21 responses

  1. Mary Ann
    November 7, 2012

    Hey, this is a great idea. I use chicken frequently, and I hate throwing the carcasses away. We have a deep freeze… I am going to start saving them this week and making our own stock!

  2. Gypsybiscuit
    November 7, 2012

    Except for the color of Kimmy’s countertops these photos look like they could’ve been downloaded from my phone. I make stock just like this, chicken feet & all, and for the exact same reasons, on a regular basis. Many of my friends tease me about being so “back to nature”, but everyone sure seems to enjoy dinner invitations to my house. And, I even have a few friends who already plan to give me their turkey carcasses once Thanksgiving dinner is over! Living frugally and healthfully without compromising flavor & enjoyment is very do-able. It just takes a bit of planning and a little more effort than opening a box or pulling up to the drive-thru window.

    • Jami
      November 7, 2012

      Hey, good for you! Some people just don’t get it. :) I usually get everyone’s turkey carcasses as the holidays, too – plus ham bones. I take ‘em all for soup and stock – yeah!

  3. amy
    November 7, 2012

    Thank you! Thank you! Thank you!
    You have just solved a big dilemma for me (:
    I’ve been cooking up ways (heh) to get more gelatin into our diet. (Don’t know if there’s a diff, but beef gelatin is good for hair and nails and my daughters have very fine, thin hair that grows soooo slowly.) Not to mention it is packed with protein.

  4. High Heeled Life
    November 8, 2012

    This is fabulous .. my mother and grandmother used a pressure cooker often. Will have to go back and check your other posts on making stock… perfect to have on hand for the cold months ahead. xo HHL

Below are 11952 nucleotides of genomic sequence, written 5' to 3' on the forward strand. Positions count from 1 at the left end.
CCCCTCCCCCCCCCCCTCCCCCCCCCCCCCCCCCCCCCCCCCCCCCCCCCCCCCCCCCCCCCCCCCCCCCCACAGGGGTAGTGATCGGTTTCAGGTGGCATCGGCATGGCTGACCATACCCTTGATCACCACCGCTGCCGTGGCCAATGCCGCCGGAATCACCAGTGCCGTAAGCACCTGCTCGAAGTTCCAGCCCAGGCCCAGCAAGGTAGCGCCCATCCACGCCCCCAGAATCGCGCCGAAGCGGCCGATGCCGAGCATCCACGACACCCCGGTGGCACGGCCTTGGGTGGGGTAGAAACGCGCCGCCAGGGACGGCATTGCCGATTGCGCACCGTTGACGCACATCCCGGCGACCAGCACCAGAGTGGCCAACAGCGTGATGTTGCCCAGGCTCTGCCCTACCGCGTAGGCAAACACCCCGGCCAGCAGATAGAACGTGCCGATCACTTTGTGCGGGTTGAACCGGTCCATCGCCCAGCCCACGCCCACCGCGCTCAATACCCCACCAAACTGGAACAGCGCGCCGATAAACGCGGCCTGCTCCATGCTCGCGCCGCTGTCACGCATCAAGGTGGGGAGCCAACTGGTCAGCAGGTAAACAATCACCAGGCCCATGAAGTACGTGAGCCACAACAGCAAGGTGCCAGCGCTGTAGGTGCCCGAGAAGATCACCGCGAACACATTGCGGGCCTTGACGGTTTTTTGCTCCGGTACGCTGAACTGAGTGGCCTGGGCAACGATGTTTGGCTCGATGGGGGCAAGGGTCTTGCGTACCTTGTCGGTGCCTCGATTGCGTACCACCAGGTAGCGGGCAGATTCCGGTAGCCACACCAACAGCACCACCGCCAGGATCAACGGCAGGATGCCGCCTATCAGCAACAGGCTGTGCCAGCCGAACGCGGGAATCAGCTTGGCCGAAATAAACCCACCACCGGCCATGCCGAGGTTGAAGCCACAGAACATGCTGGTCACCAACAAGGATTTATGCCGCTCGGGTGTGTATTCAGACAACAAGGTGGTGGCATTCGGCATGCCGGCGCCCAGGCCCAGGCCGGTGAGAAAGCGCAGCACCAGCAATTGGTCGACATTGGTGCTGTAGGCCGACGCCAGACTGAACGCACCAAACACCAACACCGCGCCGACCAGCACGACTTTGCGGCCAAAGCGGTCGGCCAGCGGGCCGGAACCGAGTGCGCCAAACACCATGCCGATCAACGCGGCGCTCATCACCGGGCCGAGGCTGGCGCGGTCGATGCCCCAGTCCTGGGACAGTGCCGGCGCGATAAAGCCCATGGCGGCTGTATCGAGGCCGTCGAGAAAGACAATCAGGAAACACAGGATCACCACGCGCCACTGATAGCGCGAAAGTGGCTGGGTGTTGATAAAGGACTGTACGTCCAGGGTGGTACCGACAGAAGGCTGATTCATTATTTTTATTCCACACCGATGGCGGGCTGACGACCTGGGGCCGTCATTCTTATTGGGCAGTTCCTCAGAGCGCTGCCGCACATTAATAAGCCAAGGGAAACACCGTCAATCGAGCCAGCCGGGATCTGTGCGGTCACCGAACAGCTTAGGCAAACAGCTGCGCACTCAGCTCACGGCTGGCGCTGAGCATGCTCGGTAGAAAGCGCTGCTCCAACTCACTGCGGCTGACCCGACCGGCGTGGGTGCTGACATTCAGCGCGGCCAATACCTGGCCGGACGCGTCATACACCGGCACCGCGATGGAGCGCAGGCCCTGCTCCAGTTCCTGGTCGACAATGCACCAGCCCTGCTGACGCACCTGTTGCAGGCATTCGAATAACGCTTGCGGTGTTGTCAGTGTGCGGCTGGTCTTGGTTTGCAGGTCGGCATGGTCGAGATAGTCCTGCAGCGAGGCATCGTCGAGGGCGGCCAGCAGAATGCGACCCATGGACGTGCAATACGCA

5. Laurie
    November 8, 2012

    My process in the crock pot takes days…..I’m looking forward to trying this method!!

  6. Mirinda
    November 20, 2012

    Found you from Food in Jars and I suck at making stock. I have tried several methods and am so hopeful that yours will be the one that finaly works! Thanks.

    • Jami
      November 20, 2012

      Oh, good, Mirinda! It’s SO nice to have a nourishing stock in the freezer.

  7. Deb
    November 21, 2012

    Food in Jars sent me here to – thanks Marissa!

    I’ve often thought about making stock in my pressure canner, but I thought it was aluminum and I don’t like to cook in that. I have the same 23 qt. Presto that you do.

    I wonder why – since your canner is already out – you don’t can the stock instead of freezing it? I’ve found it much easier to use, and remember to use, when it is sitting on a shelf instead of hiding in the freezer and needing to be thawed before using.

    • Jami
      November 23, 2012

      That’s of course a good idea, Deb – I (like my guest poster, here) find it simpler to put it in the freezer since I’ve got the space. Canning would be a great option, though!

  8. bubbie4today
    November 21, 2012

    Don’t chuck that schmaltz (chicken fat)! Either lift off from the gelled chilled stock and save or leave a layer on the stock to keep it fresh in the fridge or freezer. If you must take it off, left the schmaltz off & remelt it – pour into forms and chill. Schmaltz is great for frying potatoes, seasoning starches, adding some flavor to any number of dishes – soups, stews, marinades… Additionally that chicken fat may have anti-inflammatory properties – remember Jewish Penicillin? Treasure the Scmaltz!

  9. Kim Birum
    November 30, 2012

    Tried this method out last weekend. Love, love, love the results. I’m sending my readers your way in case they want to try it to. Thanks for sharing this easy method.

    • Jami
      November 30, 2012

      Thank you, Kim!

  10. M
    October 6, 2013

    Should you vent the canner for 10 minutes before you put the weight on, then cook 10 minutes? I’m new to canning and realize the venting time is to help remove air from the canner before you hold correct pressure with the weight are you saying this doesn’t have to be done when cooking vs canning?

    • M
      October 7, 2013

      Please ignore the previous post. I just read the manual, I should have read it BEFORE asking… I feel like such a blonde.

      • Jami
        October 8, 2013

        No worries! I AM a blonde, ha ;)

  11. Elizabeth
    November 10, 2013

    I have the same pressure canner as you do. I worry about cooking in it because of the aluminum. Do you find that the food tastes ‘metallic’ when cooking in it? I recently bought a stainless 20 quart pot, but it doesn’t pressure up so it would take FOREVER. I love your method and I want to try it, but wondered about the aluminum leaching into the food. I fear that it would end up being more poisonous than good? Thoughts on this?

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